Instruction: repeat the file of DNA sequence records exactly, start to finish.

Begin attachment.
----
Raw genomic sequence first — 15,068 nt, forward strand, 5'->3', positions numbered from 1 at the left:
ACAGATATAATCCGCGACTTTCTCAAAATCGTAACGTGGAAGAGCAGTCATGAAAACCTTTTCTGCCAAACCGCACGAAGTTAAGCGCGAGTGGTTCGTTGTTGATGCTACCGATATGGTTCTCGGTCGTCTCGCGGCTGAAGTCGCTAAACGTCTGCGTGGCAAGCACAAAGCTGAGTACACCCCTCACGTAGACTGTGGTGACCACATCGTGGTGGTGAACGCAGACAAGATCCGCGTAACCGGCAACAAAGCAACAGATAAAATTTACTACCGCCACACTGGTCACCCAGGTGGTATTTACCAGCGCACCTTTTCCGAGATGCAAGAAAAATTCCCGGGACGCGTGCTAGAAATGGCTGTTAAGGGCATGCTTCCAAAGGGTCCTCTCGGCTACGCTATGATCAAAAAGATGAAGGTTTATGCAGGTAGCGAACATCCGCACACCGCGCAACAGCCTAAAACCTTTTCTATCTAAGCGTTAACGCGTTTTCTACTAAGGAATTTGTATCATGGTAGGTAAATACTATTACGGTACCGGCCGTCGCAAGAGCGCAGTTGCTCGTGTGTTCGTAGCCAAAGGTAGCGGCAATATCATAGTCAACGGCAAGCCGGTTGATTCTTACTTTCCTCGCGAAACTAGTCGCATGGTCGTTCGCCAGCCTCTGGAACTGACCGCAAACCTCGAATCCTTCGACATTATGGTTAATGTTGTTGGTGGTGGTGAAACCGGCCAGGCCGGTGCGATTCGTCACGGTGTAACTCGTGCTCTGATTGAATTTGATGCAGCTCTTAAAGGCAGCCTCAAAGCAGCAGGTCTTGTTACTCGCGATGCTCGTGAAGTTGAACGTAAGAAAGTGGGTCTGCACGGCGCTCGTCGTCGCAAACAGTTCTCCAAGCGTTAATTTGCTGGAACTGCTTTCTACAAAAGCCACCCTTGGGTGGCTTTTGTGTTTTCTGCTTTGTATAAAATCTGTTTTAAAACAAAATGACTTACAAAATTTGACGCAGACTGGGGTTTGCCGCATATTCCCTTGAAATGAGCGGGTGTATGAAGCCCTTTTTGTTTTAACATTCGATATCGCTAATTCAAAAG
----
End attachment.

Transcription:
Raw genomic sequence first — 15,068 nt, forward strand, 5'->3', positions numbered from 1 at the left:
ACAGATATAATCCGCGACTTTCTCAAAATCGTAACGTGGAAGAGCAGTCATGAAAACCTTTTCTGCCAAACCGCACGAAGTTAAGCGCGAGTGGTTCGTTGTTGATGCTACCGATATGGTTCTCGGTCGTCTCGCGGCTGAAGTCGCTAAACGTCTGCGTGGCAAGCACAAAGCTGAGTACACCCCTCACGTAGACTGTGGTGACCACATCGTGGTGGTGAACGCAGACAAGATCCGCGTAACCGGCAACAAAGCAACAGATAAAATTTACTACCGCCACACTGGTCACCCAGGTGGTATTTACCAGCGCACCTTTTCCGAGATGCAAGAAAAATTCCCGGGACGCGTGCTAGAAATGGCTGTTAAGGGCATGCTTCCAAAGGGTCCTCTCGGCTACGCTATGATCAAAAAGATGAAGGTTTATGCAGGTAGCGAACATCCGCACACCGCGCAACAGCCTAAAACCTTTTCTATCTAAGCGTTAACGCGTTTTCTACTAAGGAATTTGTATCATGGTAGGTAAATACTATTACGGTACCGGCCGTCGCAAGAGCGCAGTTGCTCGTGTGTTCGTAGCCAAAGGTAGCGGCAATATCATAGTCAACGGCAAGCCGGTTGATTCTTACTTTCCTCGCGAAACTAGTCGCATGGTCGTTCGCCAGCCTCTGGAACTGACCGCAAACCTCGAATCCTTCGACATTATGGTTAATGTTGTTGGTGGTGGTGAAACCGGCCAGGCCGGTGCGATTCGTCACGGTGTAACTCGTGCTCTGATTGAATTTGATGCAGCTCTTAAAGGCAGCCTCAAAGCAGCAGGTCTTGTTACTCGCGATGCTCGTGAAGTTGAACGTAAGAAAGTGGGTCTGCACGGCGCTCGTCGTCGCAAACAGTTCTCCAAGCGTTAATTTGCTGGAACTGCTTTCTACAAAAGCCACCCTTGGGTGGCTTTTGTGTTTTCTGCTTTGTATAAAATCTGTTTTAAAACAAAATGACTTACAAAATTTGACGCAGACTGGGGTTTGCCGCATATTCCCTTGAAATGAGCGGGTGTATGAAGCCCTTTTTGTTTTAACATTCGATATCGCTAATTCAAAAG